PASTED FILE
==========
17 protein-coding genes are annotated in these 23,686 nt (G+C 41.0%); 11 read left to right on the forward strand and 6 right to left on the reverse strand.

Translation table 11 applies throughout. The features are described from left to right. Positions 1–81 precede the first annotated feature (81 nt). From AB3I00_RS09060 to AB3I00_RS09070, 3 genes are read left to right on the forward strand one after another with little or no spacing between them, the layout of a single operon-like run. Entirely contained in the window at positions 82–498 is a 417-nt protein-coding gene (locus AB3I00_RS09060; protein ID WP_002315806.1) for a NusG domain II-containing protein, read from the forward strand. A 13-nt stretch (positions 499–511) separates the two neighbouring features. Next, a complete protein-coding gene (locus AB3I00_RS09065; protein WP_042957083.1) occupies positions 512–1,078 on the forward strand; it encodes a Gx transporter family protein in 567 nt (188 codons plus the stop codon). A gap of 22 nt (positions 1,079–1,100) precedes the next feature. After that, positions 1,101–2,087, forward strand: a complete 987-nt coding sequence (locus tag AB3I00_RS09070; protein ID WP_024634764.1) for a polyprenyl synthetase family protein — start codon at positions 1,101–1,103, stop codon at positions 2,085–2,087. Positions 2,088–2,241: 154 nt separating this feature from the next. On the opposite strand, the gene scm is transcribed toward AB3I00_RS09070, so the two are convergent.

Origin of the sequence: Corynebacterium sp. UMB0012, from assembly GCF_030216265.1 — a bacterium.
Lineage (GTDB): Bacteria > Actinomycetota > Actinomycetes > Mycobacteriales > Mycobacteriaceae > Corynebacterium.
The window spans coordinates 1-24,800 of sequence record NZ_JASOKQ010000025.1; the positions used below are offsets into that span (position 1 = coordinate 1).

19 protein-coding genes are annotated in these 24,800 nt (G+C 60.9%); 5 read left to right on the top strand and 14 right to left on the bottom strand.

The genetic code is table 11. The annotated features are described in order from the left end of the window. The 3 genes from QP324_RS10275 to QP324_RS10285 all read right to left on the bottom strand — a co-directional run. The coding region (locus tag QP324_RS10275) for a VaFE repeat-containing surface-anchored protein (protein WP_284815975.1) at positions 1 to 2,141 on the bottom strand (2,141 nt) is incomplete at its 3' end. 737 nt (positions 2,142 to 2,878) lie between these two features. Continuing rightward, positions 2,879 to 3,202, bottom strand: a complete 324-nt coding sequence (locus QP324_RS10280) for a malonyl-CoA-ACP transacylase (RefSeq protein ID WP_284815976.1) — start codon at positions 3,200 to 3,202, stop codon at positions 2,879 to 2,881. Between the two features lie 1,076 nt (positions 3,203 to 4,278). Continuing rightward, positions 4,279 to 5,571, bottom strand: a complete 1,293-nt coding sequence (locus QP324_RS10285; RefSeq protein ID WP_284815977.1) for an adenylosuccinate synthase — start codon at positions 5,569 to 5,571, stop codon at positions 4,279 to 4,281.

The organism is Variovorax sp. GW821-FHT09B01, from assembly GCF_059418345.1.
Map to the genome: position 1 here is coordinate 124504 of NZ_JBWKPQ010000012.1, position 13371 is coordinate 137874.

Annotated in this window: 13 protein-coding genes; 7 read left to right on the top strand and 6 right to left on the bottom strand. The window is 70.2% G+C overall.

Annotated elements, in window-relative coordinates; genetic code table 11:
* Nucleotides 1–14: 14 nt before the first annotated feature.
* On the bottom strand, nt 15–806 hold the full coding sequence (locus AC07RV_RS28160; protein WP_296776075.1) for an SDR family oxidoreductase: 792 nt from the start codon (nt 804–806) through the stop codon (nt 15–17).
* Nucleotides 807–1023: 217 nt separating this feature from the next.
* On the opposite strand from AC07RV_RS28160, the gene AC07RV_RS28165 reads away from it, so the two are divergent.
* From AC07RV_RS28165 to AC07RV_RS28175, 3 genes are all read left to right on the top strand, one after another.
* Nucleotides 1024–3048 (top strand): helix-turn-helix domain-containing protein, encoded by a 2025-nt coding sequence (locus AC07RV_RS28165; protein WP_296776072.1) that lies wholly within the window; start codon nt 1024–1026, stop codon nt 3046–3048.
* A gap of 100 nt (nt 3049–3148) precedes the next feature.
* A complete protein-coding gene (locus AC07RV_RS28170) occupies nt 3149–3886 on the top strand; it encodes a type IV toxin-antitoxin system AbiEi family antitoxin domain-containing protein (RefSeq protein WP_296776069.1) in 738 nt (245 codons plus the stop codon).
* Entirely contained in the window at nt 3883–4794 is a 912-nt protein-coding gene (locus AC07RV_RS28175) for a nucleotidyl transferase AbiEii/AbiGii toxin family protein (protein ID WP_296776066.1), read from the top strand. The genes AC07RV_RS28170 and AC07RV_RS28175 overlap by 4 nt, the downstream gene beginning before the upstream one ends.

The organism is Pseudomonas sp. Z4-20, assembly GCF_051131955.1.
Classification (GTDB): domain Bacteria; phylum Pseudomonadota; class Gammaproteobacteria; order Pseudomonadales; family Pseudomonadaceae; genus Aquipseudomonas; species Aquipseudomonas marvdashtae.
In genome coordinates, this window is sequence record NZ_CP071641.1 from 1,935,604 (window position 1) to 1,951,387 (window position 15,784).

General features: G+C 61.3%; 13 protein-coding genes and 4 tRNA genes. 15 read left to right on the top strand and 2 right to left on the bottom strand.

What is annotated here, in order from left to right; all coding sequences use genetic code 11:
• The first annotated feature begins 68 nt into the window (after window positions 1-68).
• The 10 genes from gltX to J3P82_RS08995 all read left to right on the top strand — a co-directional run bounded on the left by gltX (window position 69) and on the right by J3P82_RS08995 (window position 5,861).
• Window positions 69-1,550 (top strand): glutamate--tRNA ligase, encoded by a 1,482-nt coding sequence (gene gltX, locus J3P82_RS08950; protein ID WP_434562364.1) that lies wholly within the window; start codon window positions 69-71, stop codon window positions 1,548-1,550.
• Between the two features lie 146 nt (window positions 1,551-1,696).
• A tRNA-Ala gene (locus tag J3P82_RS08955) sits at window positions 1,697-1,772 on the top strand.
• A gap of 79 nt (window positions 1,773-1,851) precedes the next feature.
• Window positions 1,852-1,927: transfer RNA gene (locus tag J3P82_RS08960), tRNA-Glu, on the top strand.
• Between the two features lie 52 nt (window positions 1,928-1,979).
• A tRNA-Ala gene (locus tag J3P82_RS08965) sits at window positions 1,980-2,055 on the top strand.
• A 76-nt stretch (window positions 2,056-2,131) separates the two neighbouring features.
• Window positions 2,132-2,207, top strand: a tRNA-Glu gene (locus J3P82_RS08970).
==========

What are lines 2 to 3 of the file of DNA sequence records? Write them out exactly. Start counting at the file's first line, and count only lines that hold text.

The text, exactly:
Translation table 11 applies throughout. The features are described from left to right. Positions 1–81 precede the first annotated feature (81 nt). From AB3I00_RS09060 to AB3I00_RS09070, 3 genes are read left to right on the forward strand one after another with little or no spacing between them, the layout of a single operon-like run. Entirely contained in the window at positions 82–498 is a 417-nt protein-coding gene (locus AB3I00_RS09060; protein ID WP_002315806.1) for a NusG domain II-containing protein, read from the forward strand. A 13-nt stretch (positions 499–511) separates the two neighbouring features. Next, a complete protein-coding gene (locus AB3I00_RS09065; protein WP_042957083.1) occupies positions 512–1,078 on the forward strand; it encodes a Gx transporter family protein in 567 nt (188 codons plus the stop codon). A gap of 22 nt (positions 1,079–1,100) precedes the next feature. After that, positions 1,101–2,087, forward strand: a complete 987-nt coding sequence (locus tag AB3I00_RS09070; protein ID WP_024634764.1) for a polyprenyl synthetase family protein — start codon at positions 1,101–1,103, stop codon at positions 2,085–2,087. Positions 2,088–2,241: 154 nt separating this feature from the next. On the opposite strand, the gene scm is transcribed toward AB3I00_RS09070, so the two are convergent.

Origin of the sequence: Corynebacterium sp. UMB0012, from assembly GCF_030216265.1 — a bacterium.